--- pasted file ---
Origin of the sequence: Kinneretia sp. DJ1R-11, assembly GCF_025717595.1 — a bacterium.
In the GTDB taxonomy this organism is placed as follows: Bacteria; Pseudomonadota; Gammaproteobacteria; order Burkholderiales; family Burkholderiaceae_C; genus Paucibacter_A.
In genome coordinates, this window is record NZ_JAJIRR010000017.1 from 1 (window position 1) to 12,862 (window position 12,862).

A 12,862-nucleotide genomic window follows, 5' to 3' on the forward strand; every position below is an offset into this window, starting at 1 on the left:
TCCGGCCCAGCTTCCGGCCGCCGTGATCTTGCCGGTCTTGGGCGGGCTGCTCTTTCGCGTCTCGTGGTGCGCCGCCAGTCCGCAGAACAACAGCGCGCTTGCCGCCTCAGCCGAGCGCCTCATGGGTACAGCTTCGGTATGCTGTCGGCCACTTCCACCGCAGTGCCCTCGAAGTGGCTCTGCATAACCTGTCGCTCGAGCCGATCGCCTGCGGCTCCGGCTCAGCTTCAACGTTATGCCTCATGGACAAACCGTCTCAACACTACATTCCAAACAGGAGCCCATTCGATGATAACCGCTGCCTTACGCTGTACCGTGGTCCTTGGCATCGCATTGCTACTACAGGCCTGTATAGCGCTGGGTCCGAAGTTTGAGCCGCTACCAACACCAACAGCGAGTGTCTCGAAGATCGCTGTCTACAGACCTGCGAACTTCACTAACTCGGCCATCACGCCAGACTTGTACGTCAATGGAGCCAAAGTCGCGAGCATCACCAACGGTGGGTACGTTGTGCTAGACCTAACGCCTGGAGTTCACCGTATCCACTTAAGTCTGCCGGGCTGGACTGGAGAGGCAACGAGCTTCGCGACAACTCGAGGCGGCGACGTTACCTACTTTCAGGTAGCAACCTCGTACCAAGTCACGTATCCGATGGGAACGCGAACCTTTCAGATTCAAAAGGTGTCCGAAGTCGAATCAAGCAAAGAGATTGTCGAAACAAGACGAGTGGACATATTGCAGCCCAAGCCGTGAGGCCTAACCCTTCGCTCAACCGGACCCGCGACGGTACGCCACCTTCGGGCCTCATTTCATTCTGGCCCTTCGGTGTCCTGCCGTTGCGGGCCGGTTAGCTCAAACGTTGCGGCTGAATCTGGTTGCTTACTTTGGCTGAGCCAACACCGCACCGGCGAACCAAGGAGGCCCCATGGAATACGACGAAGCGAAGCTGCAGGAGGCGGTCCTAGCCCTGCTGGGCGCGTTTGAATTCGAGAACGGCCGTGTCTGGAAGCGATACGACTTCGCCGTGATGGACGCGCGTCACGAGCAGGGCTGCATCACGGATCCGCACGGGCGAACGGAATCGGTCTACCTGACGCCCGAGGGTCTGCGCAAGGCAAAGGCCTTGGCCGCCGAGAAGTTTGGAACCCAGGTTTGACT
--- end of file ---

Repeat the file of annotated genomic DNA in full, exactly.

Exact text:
Origin of the sequence: Kinneretia sp. DJ1R-11, assembly GCF_025717595.1 — a bacterium.
In the GTDB taxonomy this organism is placed as follows: Bacteria; Pseudomonadota; Gammaproteobacteria; order Burkholderiales; family Burkholderiaceae_C; genus Paucibacter_A.
In genome coordinates, this window is record NZ_JAJIRR010000017.1 from 1 (window position 1) to 12,862 (window position 12,862).

A 12,862-nucleotide genomic window follows, 5' to 3' on the forward strand; every position below is an offset into this window, starting at 1 on the left:
TCCGGCCCAGCTTCCGGCCGCCGTGATCTTGCCGGTCTTGGGCGGGCTGCTCTTTCGCGTCTCGTGGTGCGCCGCCAGTCCGCAGAACAACAGCGCGCTTGCCGCCTCAGCCGAGCGCCTCATGGGTACAGCTTCGGTATGCTGTCGGCCACTTCCACCGCAGTGCCCTCGAAGTGGCTCTGCATAACCTGTCGCTCGAGCCGATCGCCTGCGGCTCCGGCTCAGCTTCAACGTTATGCCTCATGGACAAACCGTCTCAACACTACATTCCAAACAGGAGCCCATTCGATGATAACCGCTGCCTTACGCTGTACCGTGGTCCTTGGCATCGCATTGCTACTACAGGCCTGTATAGCGCTGGGTCCGAAGTTTGAGCCGCTACCAACACCAACAGCGAGTGTCTCGAAGATCGCTGTCTACAGACCTGCGAACTTCACTAACTCGGCCATCACGCCAGACTTGTACGTCAATGGAGCCAAAGTCGCGAGCATCACCAACGGTGGGTACGTTGTGCTAGACCTAACGCCTGGAGTTCACCGTATCCACTTAAGTCTGCCGGGCTGGACTGGAGAGGCAACGAGCTTCGCGACAACTCGAGGCGGCGACGTTACCTACTTTCAGGTAGCAACCTCGTACCAAGTCACGTATCCGATGGGAACGCGAACCTTTCAGATTCAAAAGGTGTCCGAAGTCGAATCAAGCAAAGAGATTGTCGAAACAAGACGAGTGGACATATTGCAGCCCAAGCCGTGAGGCCTAACCCTTCGCTCAACCGGACCCGCGACGGTACGCCACCTTCGGGCCTCATTTCATTCTGGCCCTTCGGTGTCCTGCCGTTGCGGGCCGGTTAGCTCAAACGTTGCGGCTGAATCTGGTTGCTTACTTTGGCTGAGCCAACACCGCACCGGCGAACCAAGGAGGCCCCATGGAATACGACGAAGCGAAGCTGCAGGAGGCGGTCCTAGCCCTGCTGGGCGCGTTTGAATTCGAGAACGGCCGTGTCTGGAAGCGATACGACTTCGCCGTGATGGACGCGCGTCACGAGCAGGGCTGCATCACGGATCCGCACGGGCGAACGGAATCGGTCTACCTGACGCCCGAGGGTCTGCGCAAGGCAAAGGCCTTGGCCGCCGAGAAGTTTGGAACCCAGGTTTGACT